Need for Speed: The Run
Step on it
In isolation, there's nothing wrong with those events: Standard races to climb through the 200-strong field; Battle races against three specific cars; head-to-head Rival races against the cream of the field; and Checkpoint races, time trials to make up lost time.
In truth, they manage to engage initially, as you head out from San Francisco, through Yosemite and Death Valley, and around Las Vegas. But by cycling these four events ad nauseum fatigue sets in by the time you've reached the Mid-West, and the game's second half descends into a monotonous slog.
It's not just the events that prove repetitious. America's iconic landmarks and cities provide a sumptuously varied backdrop for the point-to-point races – thanks in no small part to the extremely capable Frostbite 2.0 engine – but punishing racing conditions mean you'll become far too acquainted with each location as you fail time and time again.
No smoke without tyre
You see, success almost invariably requires nothing short of perfection. Each and every missed racing line, short-cut or minor collision gifts your opponents an insurmountable lead which no amount of nitrous boosting can claw back.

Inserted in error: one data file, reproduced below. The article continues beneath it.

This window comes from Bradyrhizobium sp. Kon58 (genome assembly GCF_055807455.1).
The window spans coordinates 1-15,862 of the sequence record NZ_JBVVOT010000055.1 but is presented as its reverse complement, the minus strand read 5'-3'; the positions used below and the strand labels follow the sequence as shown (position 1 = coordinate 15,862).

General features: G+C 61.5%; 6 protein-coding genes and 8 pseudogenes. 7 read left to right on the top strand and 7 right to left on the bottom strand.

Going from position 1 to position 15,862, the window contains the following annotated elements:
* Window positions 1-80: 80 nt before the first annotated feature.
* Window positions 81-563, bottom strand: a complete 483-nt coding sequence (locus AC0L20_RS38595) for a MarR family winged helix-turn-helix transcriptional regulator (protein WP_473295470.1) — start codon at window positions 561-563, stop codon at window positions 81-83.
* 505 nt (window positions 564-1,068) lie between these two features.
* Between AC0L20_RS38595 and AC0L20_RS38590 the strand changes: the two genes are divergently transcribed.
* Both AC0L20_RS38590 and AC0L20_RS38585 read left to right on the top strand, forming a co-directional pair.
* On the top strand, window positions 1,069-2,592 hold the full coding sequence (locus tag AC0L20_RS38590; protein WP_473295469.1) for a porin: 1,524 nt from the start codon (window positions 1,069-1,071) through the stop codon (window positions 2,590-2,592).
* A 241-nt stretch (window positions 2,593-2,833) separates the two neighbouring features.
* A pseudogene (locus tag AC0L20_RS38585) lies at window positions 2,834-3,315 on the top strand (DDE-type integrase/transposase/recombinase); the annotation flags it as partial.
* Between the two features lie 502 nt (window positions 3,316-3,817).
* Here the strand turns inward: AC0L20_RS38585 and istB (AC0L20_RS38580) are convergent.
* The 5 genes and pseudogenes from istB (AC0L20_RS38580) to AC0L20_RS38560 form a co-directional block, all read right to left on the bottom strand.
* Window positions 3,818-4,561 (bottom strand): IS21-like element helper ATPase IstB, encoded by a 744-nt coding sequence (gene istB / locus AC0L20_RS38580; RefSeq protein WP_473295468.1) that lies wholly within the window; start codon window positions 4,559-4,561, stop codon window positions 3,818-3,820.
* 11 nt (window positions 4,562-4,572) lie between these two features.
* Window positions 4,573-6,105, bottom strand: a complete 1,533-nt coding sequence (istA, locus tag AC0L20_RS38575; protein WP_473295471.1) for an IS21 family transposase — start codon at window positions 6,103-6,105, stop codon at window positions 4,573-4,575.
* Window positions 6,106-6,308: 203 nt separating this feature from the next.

It's punishing enough contending with belligerent AI alone. Opponents display an implausible disregard for self-preservation by colliding with you at every opportunity.
But you'll also have to deal with near-constant police harassment and roads chock full of slow-moving traffic, all of which conspire to precipitate the sort of punitive twitch gaming better left to bullet-hell shooters.
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